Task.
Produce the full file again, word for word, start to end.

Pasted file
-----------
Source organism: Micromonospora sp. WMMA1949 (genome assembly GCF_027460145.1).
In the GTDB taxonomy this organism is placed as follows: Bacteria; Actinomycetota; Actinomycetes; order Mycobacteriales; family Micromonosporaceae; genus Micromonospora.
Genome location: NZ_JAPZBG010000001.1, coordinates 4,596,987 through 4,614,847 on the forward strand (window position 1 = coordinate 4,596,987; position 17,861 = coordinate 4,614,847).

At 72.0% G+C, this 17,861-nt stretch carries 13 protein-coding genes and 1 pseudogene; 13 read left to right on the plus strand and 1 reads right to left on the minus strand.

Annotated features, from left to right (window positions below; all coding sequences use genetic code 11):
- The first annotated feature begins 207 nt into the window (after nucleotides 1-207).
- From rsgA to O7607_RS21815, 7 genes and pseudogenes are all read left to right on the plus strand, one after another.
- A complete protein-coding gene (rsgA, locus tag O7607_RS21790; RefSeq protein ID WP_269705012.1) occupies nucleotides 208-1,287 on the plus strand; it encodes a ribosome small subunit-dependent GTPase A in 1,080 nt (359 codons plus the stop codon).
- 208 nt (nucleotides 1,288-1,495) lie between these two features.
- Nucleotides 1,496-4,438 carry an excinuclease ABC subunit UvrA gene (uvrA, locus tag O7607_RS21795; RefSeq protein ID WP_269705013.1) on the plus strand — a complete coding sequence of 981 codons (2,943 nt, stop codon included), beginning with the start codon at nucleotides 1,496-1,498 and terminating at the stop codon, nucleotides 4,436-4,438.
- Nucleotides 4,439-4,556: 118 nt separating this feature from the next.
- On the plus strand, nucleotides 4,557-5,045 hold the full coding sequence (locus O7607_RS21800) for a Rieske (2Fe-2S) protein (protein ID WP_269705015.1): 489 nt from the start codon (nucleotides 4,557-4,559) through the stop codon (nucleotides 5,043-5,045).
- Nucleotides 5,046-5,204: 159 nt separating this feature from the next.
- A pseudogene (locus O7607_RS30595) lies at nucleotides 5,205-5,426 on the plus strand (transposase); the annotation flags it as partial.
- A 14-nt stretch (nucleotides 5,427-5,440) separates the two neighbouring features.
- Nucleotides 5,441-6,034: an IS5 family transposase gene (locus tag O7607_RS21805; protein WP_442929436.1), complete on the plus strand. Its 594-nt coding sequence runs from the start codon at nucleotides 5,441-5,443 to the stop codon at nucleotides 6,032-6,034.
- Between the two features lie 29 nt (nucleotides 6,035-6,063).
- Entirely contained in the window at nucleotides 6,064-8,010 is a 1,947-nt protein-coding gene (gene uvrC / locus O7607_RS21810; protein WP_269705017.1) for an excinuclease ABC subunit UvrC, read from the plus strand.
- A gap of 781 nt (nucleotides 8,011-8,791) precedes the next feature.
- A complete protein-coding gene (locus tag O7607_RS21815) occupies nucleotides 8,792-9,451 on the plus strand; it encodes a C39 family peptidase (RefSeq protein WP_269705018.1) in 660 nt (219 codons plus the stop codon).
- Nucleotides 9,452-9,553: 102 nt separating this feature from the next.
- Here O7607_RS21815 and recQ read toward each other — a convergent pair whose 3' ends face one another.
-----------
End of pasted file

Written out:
Source organism: Micromonospora sp. WMMA1949 (genome assembly GCF_027460145.1).
In the GTDB taxonomy this organism is placed as follows: Bacteria; Actinomycetota; Actinomycetes; order Mycobacteriales; family Micromonosporaceae; genus Micromonospora.
Genome location: NZ_JAPZBG010000001.1, coordinates 4,596,987 through 4,614,847 on the forward strand (window position 1 = coordinate 4,596,987; position 17,861 = coordinate 4,614,847).

At 72.0% G+C, this 17,861-nt stretch carries 13 protein-coding genes and 1 pseudogene; 13 read left to right on the plus strand and 1 reads right to left on the minus strand.

Annotated features, from left to right (window positions below; all coding sequences use genetic code 11):
- The first annotated feature begins 207 nt into the window (after nucleotides 1-207).
- From rsgA to O7607_RS21815, 7 genes and pseudogenes are all read left to right on the plus strand, one after another.
- A complete protein-coding gene (rsgA, locus tag O7607_RS21790; RefSeq protein ID WP_269705012.1) occupies nucleotides 208-1,287 on the plus strand; it encodes a ribosome small subunit-dependent GTPase A in 1,080 nt (359 codons plus the stop codon).
- 208 nt (nucleotides 1,288-1,495) lie between these two features.
- Nucleotides 1,496-4,438 carry an excinuclease ABC subunit UvrA gene (uvrA, locus tag O7607_RS21795; RefSeq protein ID WP_269705013.1) on the plus strand — a complete coding sequence of 981 codons (2,943 nt, stop codon included), beginning with the start codon at nucleotides 1,496-1,498 and terminating at the stop codon, nucleotides 4,436-4,438.
- Nucleotides 4,439-4,556: 118 nt separating this feature from the next.
- On the plus strand, nucleotides 4,557-5,045 hold the full coding sequence (locus O7607_RS21800) for a Rieske (2Fe-2S) protein (protein ID WP_269705015.1): 489 nt from the start codon (nucleotides 4,557-4,559) through the stop codon (nucleotides 5,043-5,045).
- Nucleotides 5,046-5,204: 159 nt separating this feature from the next.
- A pseudogene (locus O7607_RS30595) lies at nucleotides 5,205-5,426 on the plus strand (transposase); the annotation flags it as partial.
- A 14-nt stretch (nucleotides 5,427-5,440) separates the two neighbouring features.
- Nucleotides 5,441-6,034: an IS5 family transposase gene (locus tag O7607_RS21805; protein WP_442929436.1), complete on the plus strand. Its 594-nt coding sequence runs from the start codon at nucleotides 5,441-5,443 to the stop codon at nucleotides 6,032-6,034.
- Between the two features lie 29 nt (nucleotides 6,035-6,063).
- Entirely contained in the window at nucleotides 6,064-8,010 is a 1,947-nt protein-coding gene (gene uvrC / locus O7607_RS21810; protein WP_269705017.1) for an excinuclease ABC subunit UvrC, read from the plus strand.
- A gap of 781 nt (nucleotides 8,011-8,791) precedes the next feature.
- A complete protein-coding gene (locus tag O7607_RS21815) occupies nucleotides 8,792-9,451 on the plus strand; it encodes a C39 family peptidase (RefSeq protein WP_269705018.1) in 660 nt (219 codons plus the stop codon).
- Nucleotides 9,452-9,553: 102 nt separating this feature from the next.
- Here O7607_RS21815 and recQ read toward each other — a convergent pair whose 3' ends face one another.